Nov. 1 (Bloomberg) -- Boehringer Ingelheim GmbH’s Pradaxa blood thinner to prevent strokes in people with a type of irregular heartbeat has been recommended by the U.K.’s medical-cost regulator.
Any decision about whether to start treatment with Pradaxa, chemically known as dabigatran, should be made after an “informed discussion about the risks and benefits of dabigatran compared with warfarin,” a half-century-old generic blood thinner that requires monitoring, the National Institute for Health and Clinical Excellence said today in a statement.
Boehringer, based in Ingelheim, Germany, beat U.S. competitors Johnson & Johnson, Pfizer Inc. and Bristol-Myers Squibb Co. to the U.S. market last year with Pradaxa, the first pill to replace warfarin. NICE said in August that it needed more information from Boehringer to help estimate effectiveness and lower costs before it could back the treatment.
“There were a number of uncertainties relating to the drug’s cost-effectiveness in the original evidence submission,” Carole Longson, a NICE director, said in the statement. Additional information from the manufacturer “has enabled the committee to recommend dabigatran as a cost-effective use of National Health Service resources.”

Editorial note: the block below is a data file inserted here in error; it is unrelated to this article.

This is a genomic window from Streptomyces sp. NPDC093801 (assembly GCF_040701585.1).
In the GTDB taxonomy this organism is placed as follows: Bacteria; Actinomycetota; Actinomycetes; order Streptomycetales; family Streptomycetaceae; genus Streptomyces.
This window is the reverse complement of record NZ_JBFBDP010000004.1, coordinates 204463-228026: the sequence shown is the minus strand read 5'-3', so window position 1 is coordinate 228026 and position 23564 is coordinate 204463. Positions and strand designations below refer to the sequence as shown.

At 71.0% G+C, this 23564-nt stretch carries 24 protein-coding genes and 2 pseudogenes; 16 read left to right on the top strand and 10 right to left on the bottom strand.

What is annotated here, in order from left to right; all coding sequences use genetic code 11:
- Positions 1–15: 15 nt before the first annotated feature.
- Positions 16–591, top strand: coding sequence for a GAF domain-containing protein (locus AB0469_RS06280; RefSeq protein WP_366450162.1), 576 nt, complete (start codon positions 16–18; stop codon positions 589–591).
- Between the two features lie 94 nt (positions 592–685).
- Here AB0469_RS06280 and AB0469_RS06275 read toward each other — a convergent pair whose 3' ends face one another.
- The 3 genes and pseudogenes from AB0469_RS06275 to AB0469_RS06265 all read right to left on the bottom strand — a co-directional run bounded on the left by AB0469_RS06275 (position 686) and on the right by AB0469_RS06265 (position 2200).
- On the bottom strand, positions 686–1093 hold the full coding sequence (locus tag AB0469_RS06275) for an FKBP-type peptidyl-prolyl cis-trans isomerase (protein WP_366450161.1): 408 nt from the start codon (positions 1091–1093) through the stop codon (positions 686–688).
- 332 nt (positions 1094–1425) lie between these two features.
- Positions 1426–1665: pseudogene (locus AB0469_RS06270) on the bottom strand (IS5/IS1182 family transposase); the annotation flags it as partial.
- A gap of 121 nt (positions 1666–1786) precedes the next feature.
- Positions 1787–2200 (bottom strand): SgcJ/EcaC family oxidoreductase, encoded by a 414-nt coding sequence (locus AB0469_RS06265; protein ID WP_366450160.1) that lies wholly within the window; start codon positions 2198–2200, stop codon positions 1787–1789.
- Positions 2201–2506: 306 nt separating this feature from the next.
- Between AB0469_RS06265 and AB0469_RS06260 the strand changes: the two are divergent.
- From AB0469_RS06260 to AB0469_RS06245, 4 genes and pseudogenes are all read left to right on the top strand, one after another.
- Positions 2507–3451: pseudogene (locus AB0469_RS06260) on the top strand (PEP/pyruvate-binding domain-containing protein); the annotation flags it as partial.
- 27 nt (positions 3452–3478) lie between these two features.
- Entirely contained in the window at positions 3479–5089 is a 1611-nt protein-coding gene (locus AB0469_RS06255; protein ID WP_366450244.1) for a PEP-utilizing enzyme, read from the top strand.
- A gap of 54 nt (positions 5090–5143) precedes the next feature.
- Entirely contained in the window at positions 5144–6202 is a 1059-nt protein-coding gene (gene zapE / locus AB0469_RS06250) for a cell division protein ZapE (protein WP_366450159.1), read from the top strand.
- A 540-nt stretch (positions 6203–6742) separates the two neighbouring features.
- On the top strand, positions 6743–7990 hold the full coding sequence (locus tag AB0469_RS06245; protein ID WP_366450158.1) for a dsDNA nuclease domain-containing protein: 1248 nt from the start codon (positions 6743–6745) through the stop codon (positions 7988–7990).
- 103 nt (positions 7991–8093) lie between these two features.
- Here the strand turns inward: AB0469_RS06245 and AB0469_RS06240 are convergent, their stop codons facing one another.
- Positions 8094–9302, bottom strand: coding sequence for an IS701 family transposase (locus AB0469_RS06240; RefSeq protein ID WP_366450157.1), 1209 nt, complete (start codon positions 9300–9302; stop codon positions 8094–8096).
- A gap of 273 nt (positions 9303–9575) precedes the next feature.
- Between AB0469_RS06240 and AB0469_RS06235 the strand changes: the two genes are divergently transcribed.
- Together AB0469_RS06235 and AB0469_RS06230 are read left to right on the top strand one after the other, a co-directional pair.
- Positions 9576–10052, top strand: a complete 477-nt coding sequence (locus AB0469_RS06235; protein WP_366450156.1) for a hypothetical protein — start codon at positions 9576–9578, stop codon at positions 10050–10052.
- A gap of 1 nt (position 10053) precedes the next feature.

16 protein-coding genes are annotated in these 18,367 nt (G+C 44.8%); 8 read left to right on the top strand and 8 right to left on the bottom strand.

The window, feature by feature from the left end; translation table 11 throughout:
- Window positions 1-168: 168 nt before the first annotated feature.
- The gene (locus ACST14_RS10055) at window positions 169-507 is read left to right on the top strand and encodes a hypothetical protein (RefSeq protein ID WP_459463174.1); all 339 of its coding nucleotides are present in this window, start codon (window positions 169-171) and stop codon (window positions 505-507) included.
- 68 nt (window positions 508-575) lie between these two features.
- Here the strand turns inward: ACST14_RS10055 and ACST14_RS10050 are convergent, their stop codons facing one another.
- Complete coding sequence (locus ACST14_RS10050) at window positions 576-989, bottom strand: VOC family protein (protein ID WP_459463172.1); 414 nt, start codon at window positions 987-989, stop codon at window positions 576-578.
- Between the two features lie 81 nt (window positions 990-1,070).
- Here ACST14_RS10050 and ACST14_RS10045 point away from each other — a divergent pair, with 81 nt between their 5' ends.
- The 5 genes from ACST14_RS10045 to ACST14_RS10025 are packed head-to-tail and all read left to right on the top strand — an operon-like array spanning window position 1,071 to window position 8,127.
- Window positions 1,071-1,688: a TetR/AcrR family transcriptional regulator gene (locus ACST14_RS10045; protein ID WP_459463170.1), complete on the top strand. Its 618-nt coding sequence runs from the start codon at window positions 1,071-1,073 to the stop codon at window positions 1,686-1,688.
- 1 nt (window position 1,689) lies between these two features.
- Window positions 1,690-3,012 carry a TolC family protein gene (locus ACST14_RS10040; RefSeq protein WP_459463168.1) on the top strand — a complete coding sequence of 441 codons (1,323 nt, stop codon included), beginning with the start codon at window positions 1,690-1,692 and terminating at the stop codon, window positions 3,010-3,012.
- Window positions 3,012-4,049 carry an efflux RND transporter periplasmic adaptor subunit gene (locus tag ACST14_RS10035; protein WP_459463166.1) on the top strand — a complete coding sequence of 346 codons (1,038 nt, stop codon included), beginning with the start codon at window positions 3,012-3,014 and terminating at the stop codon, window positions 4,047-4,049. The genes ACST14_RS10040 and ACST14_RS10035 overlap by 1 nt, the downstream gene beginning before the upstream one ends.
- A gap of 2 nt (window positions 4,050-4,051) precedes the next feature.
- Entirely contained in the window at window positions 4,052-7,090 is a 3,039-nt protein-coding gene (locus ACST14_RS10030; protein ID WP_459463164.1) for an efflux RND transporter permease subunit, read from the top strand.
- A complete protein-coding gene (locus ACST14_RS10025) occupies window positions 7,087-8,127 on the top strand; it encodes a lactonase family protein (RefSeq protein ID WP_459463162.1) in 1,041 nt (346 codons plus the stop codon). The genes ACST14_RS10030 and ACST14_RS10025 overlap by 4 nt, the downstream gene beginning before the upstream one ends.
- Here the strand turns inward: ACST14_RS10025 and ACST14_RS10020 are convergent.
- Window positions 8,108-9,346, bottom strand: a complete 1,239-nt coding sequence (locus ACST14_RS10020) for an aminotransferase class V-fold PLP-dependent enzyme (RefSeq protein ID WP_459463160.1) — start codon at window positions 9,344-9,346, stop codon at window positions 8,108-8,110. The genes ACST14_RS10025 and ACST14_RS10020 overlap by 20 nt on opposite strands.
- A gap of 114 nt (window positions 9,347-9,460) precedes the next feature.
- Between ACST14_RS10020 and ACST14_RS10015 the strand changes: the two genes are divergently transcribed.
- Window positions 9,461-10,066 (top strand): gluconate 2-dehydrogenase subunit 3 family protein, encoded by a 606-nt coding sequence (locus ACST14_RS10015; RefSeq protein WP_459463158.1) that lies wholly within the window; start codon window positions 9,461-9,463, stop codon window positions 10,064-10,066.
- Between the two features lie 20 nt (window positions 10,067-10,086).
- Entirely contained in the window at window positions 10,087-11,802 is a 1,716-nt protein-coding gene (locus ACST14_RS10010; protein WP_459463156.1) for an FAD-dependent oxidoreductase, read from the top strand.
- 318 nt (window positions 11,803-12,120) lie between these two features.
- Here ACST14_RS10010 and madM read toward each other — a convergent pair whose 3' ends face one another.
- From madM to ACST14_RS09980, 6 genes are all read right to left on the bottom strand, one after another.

The cost per patient each year will be about 920 pounds ($1,480) based on the recommended dose, the agency said. Dabigatran doesn’t require frequent blood tests for monitoring and can be more effective than warfarin for preventing strokes, NICE said.
NICE advises the U.K.’s state-run National Health Service on which treatments represent value for money as the government works to save on medical expenses. Following the draft recommendations on Pradaxa today, NICE plans to publish final guidance on the drug to the NHS in December, the agency said.
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